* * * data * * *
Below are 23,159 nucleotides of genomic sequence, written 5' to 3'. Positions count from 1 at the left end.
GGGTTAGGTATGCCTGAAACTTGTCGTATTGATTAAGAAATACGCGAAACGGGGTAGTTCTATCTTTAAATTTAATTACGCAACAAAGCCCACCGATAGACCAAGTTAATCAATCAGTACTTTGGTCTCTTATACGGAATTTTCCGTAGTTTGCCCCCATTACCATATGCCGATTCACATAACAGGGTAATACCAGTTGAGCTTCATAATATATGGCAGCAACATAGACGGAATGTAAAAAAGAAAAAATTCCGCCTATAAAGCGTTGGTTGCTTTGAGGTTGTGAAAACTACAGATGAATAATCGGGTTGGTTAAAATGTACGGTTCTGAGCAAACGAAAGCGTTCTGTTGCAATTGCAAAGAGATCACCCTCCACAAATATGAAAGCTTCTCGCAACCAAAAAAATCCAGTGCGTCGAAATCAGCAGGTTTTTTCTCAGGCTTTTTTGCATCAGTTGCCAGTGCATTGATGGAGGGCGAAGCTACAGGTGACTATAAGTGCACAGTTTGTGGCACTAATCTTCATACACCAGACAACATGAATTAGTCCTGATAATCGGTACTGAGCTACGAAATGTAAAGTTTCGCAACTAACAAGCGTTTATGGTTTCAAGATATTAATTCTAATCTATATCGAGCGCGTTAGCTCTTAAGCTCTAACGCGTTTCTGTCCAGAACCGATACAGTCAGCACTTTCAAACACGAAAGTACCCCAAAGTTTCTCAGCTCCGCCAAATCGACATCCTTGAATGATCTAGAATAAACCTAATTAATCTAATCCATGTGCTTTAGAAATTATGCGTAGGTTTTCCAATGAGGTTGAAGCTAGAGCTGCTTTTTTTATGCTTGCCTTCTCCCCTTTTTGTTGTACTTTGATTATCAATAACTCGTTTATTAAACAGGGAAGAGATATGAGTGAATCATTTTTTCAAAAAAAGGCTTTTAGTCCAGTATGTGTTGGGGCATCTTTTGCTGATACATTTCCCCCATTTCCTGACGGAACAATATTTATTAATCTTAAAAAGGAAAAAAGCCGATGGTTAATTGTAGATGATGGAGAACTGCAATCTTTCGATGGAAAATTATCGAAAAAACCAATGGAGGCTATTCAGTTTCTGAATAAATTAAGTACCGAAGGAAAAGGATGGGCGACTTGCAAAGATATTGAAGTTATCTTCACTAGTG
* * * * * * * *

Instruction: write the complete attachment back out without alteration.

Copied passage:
Below are 23,159 nucleotides of genomic sequence, written 5' to 3'. Positions count from 1 at the left end.
GGGTTAGGTATGCCTGAAACTTGTCGTATTGATTAAGAAATACGCGAAACGGGGTAGTTCTATCTTTAAATTTAATTACGCAACAAAGCCCACCGATAGACCAAGTTAATCAATCAGTACTTTGGTCTCTTATACGGAATTTTCCGTAGTTTGCCCCCATTACCATATGCCGATTCACATAACAGGGTAATACCAGTTGAGCTTCATAATATATGGCAGCAACATAGACGGAATGTAAAAAAGAAAAAATTCCGCCTATAAAGCGTTGGTTGCTTTGAGGTTGTGAAAACTACAGATGAATAATCGGGTTGGTTAAAATGTACGGTTCTGAGCAAACGAAAGCGTTCTGTTGCAATTGCAAAGAGATCACCCTCCACAAATATGAAAGCTTCTCGCAACCAAAAAAATCCAGTGCGTCGAAATCAGCAGGTTTTTTCTCAGGCTTTTTTGCATCAGTTGCCAGTGCATTGATGGAGGGCGAAGCTACAGGTGACTATAAGTGCACAGTTTGTGGCACTAATCTTCATACACCAGACAACATGAATTAGTCCTGATAATCGGTACTGAGCTACGAAATGTAAAGTTTCGCAACTAACAAGCGTTTATGGTTTCAAGATATTAATTCTAATCTATATCGAGCGCGTTAGCTCTTAAGCTCTAACGCGTTTCTGTCCAGAACCGATACAGTCAGCACTTTCAAACACGAAAGTACCCCAAAGTTTCTCAGCTCCGCCAAATCGACATCCTTGAATGATCTAGAATAAACCTAATTAATCTAATCCATGTGCTTTAGAAATTATGCGTAGGTTTTCCAATGAGGTTGAAGCTAGAGCTGCTTTTTTTATGCTTGCCTTCTCCCCTTTTTGTTGTACTTTGATTATCAATAACTCGTTTATTAAACAGGGAAGAGATATGAGTGAATCATTTTTTCAAAAAAAGGCTTTTAGTCCAGTATGTGTTGGGGCATCTTTTGCTGATACATTTCCCCCATTTCCTGACGGAACAATATTTATTAATCTTAAAAAGGAAAAAAGCCGATGGTTAATTGTAGATGATGGAGAACTGCAATCTTTCGATGGAAAATTATCGAAAAAACCAATGGAGGCTATTCAGTTTCTGAATAAATTAAGTACCGAAGGAAAAGGATGGGCGACTTGCAAAGATATTGAAGTTATCTTCACTAGTG